Certain phenotypic associations are interesting given what is known about motion sickness. PONV is an established comorbidity of motion sickness (50) and is thought to stem from the anesthetics that are administered for surgery. It may not, therefore, be surprising that motion sickness was also associated with vomiting and/or nausea with use of codeine, antidepressants and NSAIDs. Additional gastrointestinal phenotypes (e.g. IBS, acid reflux and indigestion with dairy products) as well as other drug-related phenotypes like being drowsy when taking Benadryl and feeling jittery when taking Sudafed were also associated with motion sickness. Interestingly, our findings suggest shared genetic susceptibility for both motion sickness and PONV (Table 4).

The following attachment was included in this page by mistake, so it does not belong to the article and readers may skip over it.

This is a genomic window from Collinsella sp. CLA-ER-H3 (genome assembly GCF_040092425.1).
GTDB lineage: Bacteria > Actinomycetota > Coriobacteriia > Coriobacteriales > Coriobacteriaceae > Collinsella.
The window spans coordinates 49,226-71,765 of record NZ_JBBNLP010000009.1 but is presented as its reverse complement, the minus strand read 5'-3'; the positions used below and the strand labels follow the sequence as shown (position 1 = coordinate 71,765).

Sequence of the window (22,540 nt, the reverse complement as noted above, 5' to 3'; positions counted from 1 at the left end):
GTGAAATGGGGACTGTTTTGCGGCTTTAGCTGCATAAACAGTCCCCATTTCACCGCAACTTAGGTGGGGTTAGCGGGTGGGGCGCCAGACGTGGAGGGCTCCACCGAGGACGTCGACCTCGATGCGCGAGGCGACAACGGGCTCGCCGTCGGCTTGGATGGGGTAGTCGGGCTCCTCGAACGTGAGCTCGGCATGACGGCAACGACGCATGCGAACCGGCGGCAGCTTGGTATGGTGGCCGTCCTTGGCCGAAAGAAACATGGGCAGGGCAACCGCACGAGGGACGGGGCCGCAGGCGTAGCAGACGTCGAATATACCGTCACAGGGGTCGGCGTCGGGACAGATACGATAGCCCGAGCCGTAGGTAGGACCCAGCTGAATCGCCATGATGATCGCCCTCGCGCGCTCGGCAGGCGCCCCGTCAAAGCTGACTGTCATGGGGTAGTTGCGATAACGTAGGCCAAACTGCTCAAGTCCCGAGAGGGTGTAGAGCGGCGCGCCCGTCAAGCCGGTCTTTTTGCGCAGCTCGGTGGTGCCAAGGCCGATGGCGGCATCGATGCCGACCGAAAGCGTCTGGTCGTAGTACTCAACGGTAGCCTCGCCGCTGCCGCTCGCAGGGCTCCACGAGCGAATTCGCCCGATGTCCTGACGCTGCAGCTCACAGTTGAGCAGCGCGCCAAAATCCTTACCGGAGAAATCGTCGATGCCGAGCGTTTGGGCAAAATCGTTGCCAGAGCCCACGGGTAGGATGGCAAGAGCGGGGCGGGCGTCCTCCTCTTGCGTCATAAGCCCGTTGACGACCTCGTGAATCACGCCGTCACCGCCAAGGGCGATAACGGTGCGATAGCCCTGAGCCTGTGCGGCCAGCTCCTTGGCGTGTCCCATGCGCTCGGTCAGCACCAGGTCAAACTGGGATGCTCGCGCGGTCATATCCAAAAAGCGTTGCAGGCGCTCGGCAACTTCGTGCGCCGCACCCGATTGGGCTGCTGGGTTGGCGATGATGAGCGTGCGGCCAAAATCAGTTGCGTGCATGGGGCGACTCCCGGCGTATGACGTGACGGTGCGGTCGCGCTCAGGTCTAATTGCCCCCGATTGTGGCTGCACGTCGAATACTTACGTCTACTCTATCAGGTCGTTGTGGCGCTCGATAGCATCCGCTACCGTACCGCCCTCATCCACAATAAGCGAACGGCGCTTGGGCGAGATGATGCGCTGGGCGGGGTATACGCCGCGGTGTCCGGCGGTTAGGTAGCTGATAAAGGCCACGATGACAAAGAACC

Some phenotypic associations might provide clues about the etiology of motion sickness (e.g. poor circulation and becoming light headed with exercise) or they might suggest simple remedies for motion sickness such as improving sleep quality. A number of associated phenotypes were related to personality (e.g. neuroticism) or behavior (e.g. smoking). We note, however, that it is difficult to assess causality for these phenotype–phenotype associations. For example, does being a sound sleeper make one less susceptible to being motion sick, or vice versa, or are both related to a third condition? The validity of these novel phenotypic findings is bolstered by the fact that we also detected associations with known symptoms (dizziness and headache) and established comorbidities (PONV, migraines, vertigo and morning sickness) of motion sickness. In some cases we even identified shared genetic factors for motion sickness and related comorbidities (e.g. PONV and migraines). Some of the correlated phenotypes are not established comorbidities or symptoms of motion sickness, however, and do not have an obvious biological relationship to motion sickness.